This is the seventh article in a series in collaboration with Film’s Not Dead.
Cross-processing is one of the easiest film experiments you can try. What it involves is taking a film and getting it developed in the chemicals used for another photographic process.
The most common cross-processing technique is to take slide film (E6 process)and develop it in the chemicals used for colour negatives (C-41). Cross-processing creates warped colours, boosts contrast and adds grain. It’s a process that create incredibly saturated, eye-catching pictures.
In the days long before Instagram, it was cross-processing that made such a star of the humble Lomo LC-A, and spawned the analogue movement Lomography. The Lomo’s saturated lens and tendency to vignette made it perfectly suited to the lurid colours and atmospheric, heightened grain.
Cross-processing – using more sophisticated cameras – was a hallmark of edgier fashion and music photography aswell, lending un-natural colour tones. Like the filters found on apps such as Instagram, it’s not a technique that works 100% of the time – shooting colour slide xpro in dull weather can be more miss-than-hit – but at its best it can breathe new life into your photography.
The only problem is – slide film is very much on the wane. Fuji is the only major film manufacturer still bothering to make new slide film, and that slide film is expensive – in the UK a roll of it is likely to cost you at least £10. And Fuji’s Provia and Velvia films, the last they are making, look much better shot normally than they do cross-processed; Provia picks up a nasty lurid green tone and Velvia tends to show up a strong magenta/purple cast.
They’re a long way from the results you can get with the two films that really came alive with cross-processing. One of these was the original Agfa CT100 Precisa, a consumer-grade slide film made by the German film manufacturer until around 2006. When cross-processed Precisa looks amazing – blues become super-saturated, reds shine, grain is boosted and shadows become deep and rich. The next best is Kodak Elite Chrome 100, another film where colour and grain are boosted. Elite Chrome was discontinued in 2011. Apart from one brand of Lomography slide film – rebadged Agfa RSX200 – things have looked grim for those wanting to evoke that early 90s Lomo look.
Until last year. Italian film manufacturer Ferrania announced it is returning to making film, and the first film it will return with is a 100 ISO slide film – the film that used to be called Scotch Chrome. It’s another film that cross-processed well, boosting blues and grain. It will be a few months before the films are available in the shops, but it gives cross-processing a much-needed boost in the arm.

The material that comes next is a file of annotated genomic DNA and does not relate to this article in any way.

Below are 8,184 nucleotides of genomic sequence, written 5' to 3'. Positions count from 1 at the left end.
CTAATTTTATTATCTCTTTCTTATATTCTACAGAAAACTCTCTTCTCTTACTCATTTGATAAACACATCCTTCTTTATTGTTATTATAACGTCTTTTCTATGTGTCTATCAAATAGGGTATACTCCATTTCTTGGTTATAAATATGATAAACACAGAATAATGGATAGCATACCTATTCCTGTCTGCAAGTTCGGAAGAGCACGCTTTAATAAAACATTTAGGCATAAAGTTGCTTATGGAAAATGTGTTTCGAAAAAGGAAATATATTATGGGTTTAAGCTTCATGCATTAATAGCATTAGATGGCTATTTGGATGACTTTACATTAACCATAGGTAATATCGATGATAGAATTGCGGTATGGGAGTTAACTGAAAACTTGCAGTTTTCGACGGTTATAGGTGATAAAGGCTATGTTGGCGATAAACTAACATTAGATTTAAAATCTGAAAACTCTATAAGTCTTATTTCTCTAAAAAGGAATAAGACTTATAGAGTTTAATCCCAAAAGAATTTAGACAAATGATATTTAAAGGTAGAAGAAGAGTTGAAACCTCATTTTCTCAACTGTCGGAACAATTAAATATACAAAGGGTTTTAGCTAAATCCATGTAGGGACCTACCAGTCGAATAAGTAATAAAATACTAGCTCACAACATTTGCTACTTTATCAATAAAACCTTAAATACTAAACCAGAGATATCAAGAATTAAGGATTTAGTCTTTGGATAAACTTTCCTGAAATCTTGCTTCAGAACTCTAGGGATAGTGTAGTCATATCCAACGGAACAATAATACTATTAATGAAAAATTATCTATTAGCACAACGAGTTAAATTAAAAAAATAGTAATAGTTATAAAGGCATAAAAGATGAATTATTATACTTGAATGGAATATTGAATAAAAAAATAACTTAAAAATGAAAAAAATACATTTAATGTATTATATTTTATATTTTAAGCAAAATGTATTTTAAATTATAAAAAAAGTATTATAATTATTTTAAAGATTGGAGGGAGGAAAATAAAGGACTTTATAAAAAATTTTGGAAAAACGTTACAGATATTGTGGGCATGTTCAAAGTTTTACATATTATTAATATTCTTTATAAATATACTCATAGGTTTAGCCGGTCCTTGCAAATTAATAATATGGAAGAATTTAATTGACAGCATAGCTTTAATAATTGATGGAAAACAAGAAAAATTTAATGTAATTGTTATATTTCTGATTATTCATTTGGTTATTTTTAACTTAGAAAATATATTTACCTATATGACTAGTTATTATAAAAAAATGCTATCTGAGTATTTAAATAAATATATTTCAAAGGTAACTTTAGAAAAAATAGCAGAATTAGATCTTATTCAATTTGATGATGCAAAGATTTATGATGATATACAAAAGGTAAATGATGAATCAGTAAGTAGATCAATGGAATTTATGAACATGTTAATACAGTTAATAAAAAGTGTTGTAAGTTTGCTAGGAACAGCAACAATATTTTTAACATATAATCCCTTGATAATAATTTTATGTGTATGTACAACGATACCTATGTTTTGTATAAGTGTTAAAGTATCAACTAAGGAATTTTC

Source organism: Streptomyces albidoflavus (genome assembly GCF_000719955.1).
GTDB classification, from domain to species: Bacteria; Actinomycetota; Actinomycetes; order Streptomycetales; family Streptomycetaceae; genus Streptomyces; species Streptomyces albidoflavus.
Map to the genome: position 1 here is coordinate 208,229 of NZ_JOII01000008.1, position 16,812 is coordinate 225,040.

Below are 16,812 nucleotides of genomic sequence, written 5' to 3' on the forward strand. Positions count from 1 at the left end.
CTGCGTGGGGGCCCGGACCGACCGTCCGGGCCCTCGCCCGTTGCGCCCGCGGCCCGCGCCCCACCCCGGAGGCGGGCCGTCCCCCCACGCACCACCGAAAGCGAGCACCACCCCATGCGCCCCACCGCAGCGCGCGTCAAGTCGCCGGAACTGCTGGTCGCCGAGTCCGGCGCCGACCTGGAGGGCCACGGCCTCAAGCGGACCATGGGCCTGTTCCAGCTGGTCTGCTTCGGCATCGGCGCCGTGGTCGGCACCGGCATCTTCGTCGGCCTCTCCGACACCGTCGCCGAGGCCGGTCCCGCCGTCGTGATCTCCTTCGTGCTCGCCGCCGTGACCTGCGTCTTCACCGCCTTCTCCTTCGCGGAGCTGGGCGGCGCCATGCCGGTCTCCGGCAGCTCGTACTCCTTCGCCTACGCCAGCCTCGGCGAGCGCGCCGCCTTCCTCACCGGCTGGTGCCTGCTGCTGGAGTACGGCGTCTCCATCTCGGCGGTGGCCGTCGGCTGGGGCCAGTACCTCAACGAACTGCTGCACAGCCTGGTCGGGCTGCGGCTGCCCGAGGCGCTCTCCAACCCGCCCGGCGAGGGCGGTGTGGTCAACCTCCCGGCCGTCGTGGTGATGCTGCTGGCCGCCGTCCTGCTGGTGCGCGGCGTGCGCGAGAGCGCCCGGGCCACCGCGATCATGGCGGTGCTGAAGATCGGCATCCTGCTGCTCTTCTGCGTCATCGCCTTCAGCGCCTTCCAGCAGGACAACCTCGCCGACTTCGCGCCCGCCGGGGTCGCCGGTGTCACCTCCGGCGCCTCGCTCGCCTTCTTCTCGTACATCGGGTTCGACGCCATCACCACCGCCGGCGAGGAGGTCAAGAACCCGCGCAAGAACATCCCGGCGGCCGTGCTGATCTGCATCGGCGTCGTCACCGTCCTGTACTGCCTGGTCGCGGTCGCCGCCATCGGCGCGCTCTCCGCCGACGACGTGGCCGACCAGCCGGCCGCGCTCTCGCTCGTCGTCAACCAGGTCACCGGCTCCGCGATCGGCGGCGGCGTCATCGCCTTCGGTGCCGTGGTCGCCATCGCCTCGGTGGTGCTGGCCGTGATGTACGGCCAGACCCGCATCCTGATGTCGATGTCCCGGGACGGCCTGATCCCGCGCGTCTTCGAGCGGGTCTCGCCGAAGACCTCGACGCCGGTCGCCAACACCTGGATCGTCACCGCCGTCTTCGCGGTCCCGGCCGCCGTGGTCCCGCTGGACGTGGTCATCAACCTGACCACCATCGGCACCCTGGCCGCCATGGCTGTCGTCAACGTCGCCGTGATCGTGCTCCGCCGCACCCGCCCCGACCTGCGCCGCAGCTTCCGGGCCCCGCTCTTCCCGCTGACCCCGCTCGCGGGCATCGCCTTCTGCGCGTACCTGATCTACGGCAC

If you’re wanting to try cross-processing, here’s a few tips and tricks…
Make sure the lab knows they’re xpro: Without instructions, a lab will process films normally. So label them clearly, either xpro or C-41. Most labs will do this, though they may charge you a little extra.
Get it scanned: Scanning your own film brings down the cost, and gives you ultimate control. I scan all my films – except xpro. The minilab scanners do such a great job of capturing those warped colours that there’s no point. You can spend a lot of time with a scanner and Photoshop trying to get it looking right, and chances are the lab is always going to do a better job.
Ebay is your friend: Agfa Precisa and Kodak Elite Chrome may not be made any more, but they still crop up on everyone’s favourite internet auction site. Even the old-school Precisa – though you have to do a little bit of detective work to make sure you’re buying the right kind. Fuji has rebadged some of its Provia film as “Agfaphoto CT100 Precisa” which goes a grim kind of green when cross-processed. Look for a “Useby:” date of before 2008, but more importantly a box that has “Agfa” on it and the old-school Agfa diamond logo (ven more cofusingly, there were batches of the old school film that was packaged in the new boxes – check this excellent post on Flickr to find out if you’ve found some of them). It still crops up. Kodak Elite Chrome, and the pro-level Ektachrome is more common. Snap them up.
Xpro loves light: Just like when you’re using expired film, xpro wants light – sunlight or artificial light it doesn’t matter (and yes, the flash on your camera counts). To make the most of the warped colours, those colours need to be saturated. Dull, overcast days? Don’t shoot xpro. Save it for a day when you can make those colours pop.
There are many more xpro shots to be found on my Flickr set.